To bite prevention

Ah, just what you've been waiting for. Here are the detailed guidelines to follow with your new dog in order to say good-bye to painful puppy bites and destructive chewing:

l From the first moment you meet your new puppy, never, ever let him chew on you or anyone else.

Pull your fingers away and say "No!" and then give him a chew toy. Praise him when he chews it.

i From the first moment you meet your new puppy, never, ever let him chew on anything you don't want him to chew on when he becomes an adult.

Apply some chew-deterrent spray according to the instructions and distribute chew toys around the house.

i Keep chew toys in every room in which your puppy is allowed — plus one in his den and one in the car if he travels with you.

Whenever he even thinks about chewing something forbidden, pop a chew toy in his mouth. He'll soon associate the chewing urge with a chew toy.

And if you catch him in the act, pull the old switcheroo: Remove him from the bad object and replace the void with the good chew toy.

l Not sure how to anticipate when your puppy feels like chewing? Watch him.

Some puppies start to chomp their jaws or lick their lips and look around.

l Never fly off the handle because your puppy has chewed something forbidden.

You either left an object out when you shouldn't have or weren't supervising his play. Guide him toward good behavior and don't reinforce bad behavior by making a big fuss.

Help! Dachsie's a demolition machine!

Some people complain that their Dachshunds destroy things when left alone. If you have a destructive chewer and must leave him alone, you need to keep him safely confined when you're away. Destructive dogs don't just wreck your stuff, they risk injuring themselves by choking, mouth and throat lacerations, intestinal obstruction, and even poisoning. Your Dachshund won't mind naps in his den, as long as you don't keep him in there for more than four or five hours without a break.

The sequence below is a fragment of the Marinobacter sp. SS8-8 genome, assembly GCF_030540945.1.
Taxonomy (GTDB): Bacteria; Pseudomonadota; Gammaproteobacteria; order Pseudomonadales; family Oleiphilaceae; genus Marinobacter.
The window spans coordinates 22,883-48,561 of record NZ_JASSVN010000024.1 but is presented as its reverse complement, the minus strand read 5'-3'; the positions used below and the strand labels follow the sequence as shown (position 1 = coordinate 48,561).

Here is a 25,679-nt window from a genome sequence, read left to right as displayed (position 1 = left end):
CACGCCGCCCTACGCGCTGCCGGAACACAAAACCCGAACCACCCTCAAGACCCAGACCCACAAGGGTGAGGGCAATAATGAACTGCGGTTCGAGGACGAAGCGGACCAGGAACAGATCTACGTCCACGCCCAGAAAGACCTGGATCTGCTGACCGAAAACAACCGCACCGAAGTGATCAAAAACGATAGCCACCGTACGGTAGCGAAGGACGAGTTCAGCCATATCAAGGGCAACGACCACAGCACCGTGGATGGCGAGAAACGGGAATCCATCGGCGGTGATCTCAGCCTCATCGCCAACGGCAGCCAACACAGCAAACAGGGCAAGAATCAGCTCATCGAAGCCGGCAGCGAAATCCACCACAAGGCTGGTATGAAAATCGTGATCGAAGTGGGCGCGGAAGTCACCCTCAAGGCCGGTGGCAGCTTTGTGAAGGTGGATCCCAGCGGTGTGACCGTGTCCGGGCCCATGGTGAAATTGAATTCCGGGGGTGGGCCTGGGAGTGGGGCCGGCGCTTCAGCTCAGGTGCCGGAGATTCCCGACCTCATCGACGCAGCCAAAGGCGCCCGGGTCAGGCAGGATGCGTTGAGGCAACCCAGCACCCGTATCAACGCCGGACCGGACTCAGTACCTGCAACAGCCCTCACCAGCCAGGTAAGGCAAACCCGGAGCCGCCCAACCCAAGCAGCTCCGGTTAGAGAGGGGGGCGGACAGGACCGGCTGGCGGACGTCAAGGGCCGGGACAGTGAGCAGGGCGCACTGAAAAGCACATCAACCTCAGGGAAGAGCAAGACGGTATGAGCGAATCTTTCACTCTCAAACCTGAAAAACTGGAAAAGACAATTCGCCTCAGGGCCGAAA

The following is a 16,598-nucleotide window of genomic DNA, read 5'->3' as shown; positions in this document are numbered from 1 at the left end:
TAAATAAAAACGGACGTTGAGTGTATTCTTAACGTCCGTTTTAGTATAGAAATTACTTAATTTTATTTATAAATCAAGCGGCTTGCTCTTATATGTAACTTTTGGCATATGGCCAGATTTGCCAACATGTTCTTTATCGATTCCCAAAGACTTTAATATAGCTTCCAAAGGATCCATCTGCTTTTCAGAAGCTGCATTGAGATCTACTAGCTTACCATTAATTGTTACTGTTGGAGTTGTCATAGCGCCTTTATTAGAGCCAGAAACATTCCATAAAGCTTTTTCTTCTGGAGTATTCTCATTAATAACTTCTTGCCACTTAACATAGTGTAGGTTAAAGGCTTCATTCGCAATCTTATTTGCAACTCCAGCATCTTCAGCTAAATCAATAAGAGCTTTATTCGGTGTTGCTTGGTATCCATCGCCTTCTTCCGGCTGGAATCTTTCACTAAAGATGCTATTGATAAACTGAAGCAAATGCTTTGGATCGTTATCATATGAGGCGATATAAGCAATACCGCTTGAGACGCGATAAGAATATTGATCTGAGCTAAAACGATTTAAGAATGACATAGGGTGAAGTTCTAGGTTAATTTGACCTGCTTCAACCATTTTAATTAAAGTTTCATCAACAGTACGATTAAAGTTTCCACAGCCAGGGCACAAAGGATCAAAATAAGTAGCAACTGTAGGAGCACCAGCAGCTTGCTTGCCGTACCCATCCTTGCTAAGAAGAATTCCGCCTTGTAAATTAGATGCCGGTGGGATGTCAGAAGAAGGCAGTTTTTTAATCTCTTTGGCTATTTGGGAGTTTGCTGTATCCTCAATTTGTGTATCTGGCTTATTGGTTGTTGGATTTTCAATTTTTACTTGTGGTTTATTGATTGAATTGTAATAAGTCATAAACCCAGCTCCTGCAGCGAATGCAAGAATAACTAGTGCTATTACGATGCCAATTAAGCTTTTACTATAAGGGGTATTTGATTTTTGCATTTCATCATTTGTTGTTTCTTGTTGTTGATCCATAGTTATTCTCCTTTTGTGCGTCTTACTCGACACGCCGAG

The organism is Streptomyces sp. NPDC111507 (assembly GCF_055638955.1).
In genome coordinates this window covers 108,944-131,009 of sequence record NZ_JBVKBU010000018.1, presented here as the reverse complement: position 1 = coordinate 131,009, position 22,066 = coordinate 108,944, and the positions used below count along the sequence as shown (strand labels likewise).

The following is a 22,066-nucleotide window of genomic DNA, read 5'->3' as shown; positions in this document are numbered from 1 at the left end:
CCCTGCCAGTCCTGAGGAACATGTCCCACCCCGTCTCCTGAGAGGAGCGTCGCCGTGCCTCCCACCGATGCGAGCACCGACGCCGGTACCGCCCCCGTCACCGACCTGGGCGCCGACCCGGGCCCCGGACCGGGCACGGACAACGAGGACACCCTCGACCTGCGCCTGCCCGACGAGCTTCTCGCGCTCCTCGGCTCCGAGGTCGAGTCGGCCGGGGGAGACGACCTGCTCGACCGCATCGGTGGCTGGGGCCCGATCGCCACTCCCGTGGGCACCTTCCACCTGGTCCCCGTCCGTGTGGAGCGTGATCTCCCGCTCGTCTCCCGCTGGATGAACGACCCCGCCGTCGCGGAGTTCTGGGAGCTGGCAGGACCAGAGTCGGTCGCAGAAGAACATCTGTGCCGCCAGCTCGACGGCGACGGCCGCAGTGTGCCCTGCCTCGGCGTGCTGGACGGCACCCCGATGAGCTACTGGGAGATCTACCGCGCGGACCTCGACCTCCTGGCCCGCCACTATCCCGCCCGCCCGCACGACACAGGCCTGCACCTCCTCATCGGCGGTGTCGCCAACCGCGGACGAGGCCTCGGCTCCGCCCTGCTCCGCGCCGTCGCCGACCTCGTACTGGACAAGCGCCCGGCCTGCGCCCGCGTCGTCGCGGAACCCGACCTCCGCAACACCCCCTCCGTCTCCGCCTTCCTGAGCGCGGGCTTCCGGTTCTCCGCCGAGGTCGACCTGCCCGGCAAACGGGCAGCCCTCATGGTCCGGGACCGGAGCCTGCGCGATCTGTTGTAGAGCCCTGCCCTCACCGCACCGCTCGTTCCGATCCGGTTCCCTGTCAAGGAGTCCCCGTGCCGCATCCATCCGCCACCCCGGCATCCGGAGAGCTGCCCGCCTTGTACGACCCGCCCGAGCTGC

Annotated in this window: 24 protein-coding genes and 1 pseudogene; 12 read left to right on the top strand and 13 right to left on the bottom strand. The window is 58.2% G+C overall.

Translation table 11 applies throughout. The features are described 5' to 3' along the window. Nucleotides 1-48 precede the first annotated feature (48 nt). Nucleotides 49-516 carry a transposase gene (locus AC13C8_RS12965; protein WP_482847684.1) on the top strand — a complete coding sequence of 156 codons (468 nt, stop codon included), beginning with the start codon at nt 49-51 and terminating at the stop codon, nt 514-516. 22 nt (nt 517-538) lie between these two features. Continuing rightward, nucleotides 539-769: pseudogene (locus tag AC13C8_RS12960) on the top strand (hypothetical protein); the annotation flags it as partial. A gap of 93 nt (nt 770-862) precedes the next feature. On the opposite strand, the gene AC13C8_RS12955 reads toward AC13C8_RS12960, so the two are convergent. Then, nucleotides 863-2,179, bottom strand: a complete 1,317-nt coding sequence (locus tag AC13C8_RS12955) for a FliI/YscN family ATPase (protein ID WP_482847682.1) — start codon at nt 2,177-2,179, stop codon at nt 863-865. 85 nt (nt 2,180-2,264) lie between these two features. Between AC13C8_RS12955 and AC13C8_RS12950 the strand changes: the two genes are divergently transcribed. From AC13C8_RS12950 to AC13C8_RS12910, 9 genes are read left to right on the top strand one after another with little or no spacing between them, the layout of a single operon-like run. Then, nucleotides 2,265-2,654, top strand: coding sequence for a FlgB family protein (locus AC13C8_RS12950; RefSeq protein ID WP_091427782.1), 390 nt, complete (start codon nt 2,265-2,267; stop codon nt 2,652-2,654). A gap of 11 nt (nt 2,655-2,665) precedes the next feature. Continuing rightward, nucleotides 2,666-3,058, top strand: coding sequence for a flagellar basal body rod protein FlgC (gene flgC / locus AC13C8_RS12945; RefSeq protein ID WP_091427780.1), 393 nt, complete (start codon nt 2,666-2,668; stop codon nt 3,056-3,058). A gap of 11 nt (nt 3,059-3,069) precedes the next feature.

That's it. The tricky part is to be eternally consistent. Always enforce the rules. If you miss an enforcement opportunity, move on Certainly don't punish your Dachshund; resolve never again to let him chew anything he shouldn't chew. I know, you're only human. But do your best — the more consistent you are, the faster your Dachsie will learn.

Convincing Your Little Barker to Quiet Down

If you have a Dachshund, you have a barker. Dachshunds bark for many reasons — some of them reasonable and some of them unreasonable. It isn't fair to get annoyed or angry at your Dachshund for occasional barking. He's been bred to bark for good reasons. But obsessive or unnecessary barking is something you can address and, in most cases, resolve. But how do you do it? The first step is to understand why your Dachsie is barking. The following sections take you there and beyond.

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Barking too much can be harmful for your Dachshund's health. If he barks obsessively, he puts himself under a lot of physical stress. Obsessive barking can also be a sign of a health problem or a sign that your Dachshund is particularly insecure or fearful (or just mind-numbingly bored). Barking also is harmful for you. At best, you'll find yourself continually irritated with your Dachshund. At worst, your neighbors won't be happy with you, and if you live in an apartment, you could be asked to leave or even be evicted if the noise becomes too bothersome.

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